meet the expert

Meet labour and employment lawyer Michelle Henry

By: September 19, 2018

Find out how she keeps employers on the straight and narrow — and out of court

Michelle Henry

When Michelle Henry was an idealistic law student at the University of Toronto, she always imagined she’d go into human-rights law. That never happened, but only because she found another way to put her social-values to work — as a management-side labour and employment lawyer.

“I make sure my clients act as good employers,” says Henry, a partner at Borden Ladner Gervais LLP in Toronto. This is good for society and for each client’s bottom line. After all, media headlines and protracted court cases about workplace mismanagement are never good for business. Here, Henry explains how she helps her clients with a proactive approach.

How do you prevent your clients from landing in court?

“The best way to handle a crisis is to prevent it from happening in the first place,” says Henry. “As a result, much of my work is proactive rather than reactive.”

For instance, if a client is planning staffing changes or a series of dismissals, Henry makes sure they have a clear justification for their choices — ideally, with supporting documents. This protects them against possible charges of discrimination, but it also ensures that the employees are treated fairly and with respect.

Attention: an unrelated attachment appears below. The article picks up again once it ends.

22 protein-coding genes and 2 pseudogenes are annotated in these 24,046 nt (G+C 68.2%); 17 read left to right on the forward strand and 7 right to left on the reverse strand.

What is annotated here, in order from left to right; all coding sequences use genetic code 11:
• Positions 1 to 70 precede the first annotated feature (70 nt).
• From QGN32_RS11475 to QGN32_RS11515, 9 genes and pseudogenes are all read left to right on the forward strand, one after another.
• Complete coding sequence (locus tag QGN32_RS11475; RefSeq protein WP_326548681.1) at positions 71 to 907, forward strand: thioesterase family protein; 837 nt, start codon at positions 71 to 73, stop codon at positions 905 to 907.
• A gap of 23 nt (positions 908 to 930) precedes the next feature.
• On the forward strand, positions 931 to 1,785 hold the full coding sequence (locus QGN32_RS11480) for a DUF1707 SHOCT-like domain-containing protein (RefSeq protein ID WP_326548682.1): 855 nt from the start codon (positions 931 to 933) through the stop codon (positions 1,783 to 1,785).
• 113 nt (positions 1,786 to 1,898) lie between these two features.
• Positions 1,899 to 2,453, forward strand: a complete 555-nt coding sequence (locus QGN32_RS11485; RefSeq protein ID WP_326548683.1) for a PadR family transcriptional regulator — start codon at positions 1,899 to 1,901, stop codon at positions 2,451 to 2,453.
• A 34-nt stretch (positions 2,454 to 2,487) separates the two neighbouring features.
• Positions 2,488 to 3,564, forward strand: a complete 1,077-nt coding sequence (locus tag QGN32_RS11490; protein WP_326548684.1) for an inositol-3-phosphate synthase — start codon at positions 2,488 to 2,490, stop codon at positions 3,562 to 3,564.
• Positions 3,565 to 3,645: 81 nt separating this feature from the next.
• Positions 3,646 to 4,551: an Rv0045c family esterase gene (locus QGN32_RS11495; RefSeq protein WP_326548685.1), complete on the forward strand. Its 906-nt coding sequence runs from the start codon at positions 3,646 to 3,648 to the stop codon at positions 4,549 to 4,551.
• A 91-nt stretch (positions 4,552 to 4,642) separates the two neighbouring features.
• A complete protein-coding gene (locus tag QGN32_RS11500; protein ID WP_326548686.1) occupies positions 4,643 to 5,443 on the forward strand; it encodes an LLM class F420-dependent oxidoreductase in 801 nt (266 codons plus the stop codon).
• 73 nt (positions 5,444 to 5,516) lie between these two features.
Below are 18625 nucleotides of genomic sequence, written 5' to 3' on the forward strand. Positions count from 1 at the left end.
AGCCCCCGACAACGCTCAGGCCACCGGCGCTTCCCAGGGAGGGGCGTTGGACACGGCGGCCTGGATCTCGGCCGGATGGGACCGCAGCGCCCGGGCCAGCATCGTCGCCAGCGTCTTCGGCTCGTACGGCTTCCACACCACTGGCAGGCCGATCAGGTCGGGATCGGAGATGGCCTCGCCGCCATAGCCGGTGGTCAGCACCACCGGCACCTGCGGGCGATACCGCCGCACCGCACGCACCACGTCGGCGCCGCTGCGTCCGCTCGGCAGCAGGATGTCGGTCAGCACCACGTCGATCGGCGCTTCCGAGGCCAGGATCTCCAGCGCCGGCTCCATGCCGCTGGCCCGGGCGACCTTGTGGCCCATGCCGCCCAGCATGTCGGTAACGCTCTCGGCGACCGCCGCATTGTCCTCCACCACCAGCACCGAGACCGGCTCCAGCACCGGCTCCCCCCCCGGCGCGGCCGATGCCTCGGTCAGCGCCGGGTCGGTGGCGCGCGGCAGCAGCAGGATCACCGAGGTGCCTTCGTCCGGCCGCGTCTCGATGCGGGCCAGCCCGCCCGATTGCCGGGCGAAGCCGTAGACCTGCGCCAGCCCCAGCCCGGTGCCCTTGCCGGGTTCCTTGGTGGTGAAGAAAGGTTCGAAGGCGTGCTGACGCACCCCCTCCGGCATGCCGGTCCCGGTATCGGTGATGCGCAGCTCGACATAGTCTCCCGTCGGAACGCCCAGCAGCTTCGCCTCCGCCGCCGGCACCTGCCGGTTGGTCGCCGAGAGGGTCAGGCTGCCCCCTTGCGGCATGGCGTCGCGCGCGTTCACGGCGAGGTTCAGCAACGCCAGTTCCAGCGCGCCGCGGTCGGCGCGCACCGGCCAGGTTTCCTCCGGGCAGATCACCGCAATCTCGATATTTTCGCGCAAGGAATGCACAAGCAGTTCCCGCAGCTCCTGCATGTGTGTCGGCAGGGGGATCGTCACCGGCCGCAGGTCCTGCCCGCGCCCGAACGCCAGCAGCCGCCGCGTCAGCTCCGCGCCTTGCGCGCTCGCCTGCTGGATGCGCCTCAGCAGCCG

But despite the best efforts of any lawyer, there will be some disputes. What are the everyday files you handle?

Henry sees a high number of wrongful-dismissal cases. For instance, if a recently terminated employee claims that her severance package is inadequate, she gets a call. “I’d work with the employer to determine whether the package really was unfair,” she says.

In the wake of the #MeToo movement, Henry has also seen an uptick in workplace harassment cases. Allegations that, in the past, might not have been taken seriously, are now more likely to trigger a full investigation. “A lot of employers now have zero-tolerance policies,” says Henry.

How do you handle allegations of harassment? 

I go in as an independent investigator,” says Henry. “I set up interviews with the complainant, the witnesses, and the respondent. In the end, I provide the client with a report saying who I believe based on the balance of probabilities.” If she determines that misconduct likely occurred, the employer may also ask her to recommend disciplinary actions, such as mandatory anti-harassment training or dismissal.

What are the advantages of a career in labour and employment law?

You’ll get diverse cases, sane hours (Henry doesn’t work on weekends), and the chance to strategize with clients. I’m far more than just a lawyer to them,” she says. “At times, I feel as if I’m their business partner.”

The field is also uncommonly stable. Whether companies are expanding, downsizing or restructuring, they need legal counsel to do it well. “I know I’ll always have work,” says Henry, “no matter what state the economy is in.”

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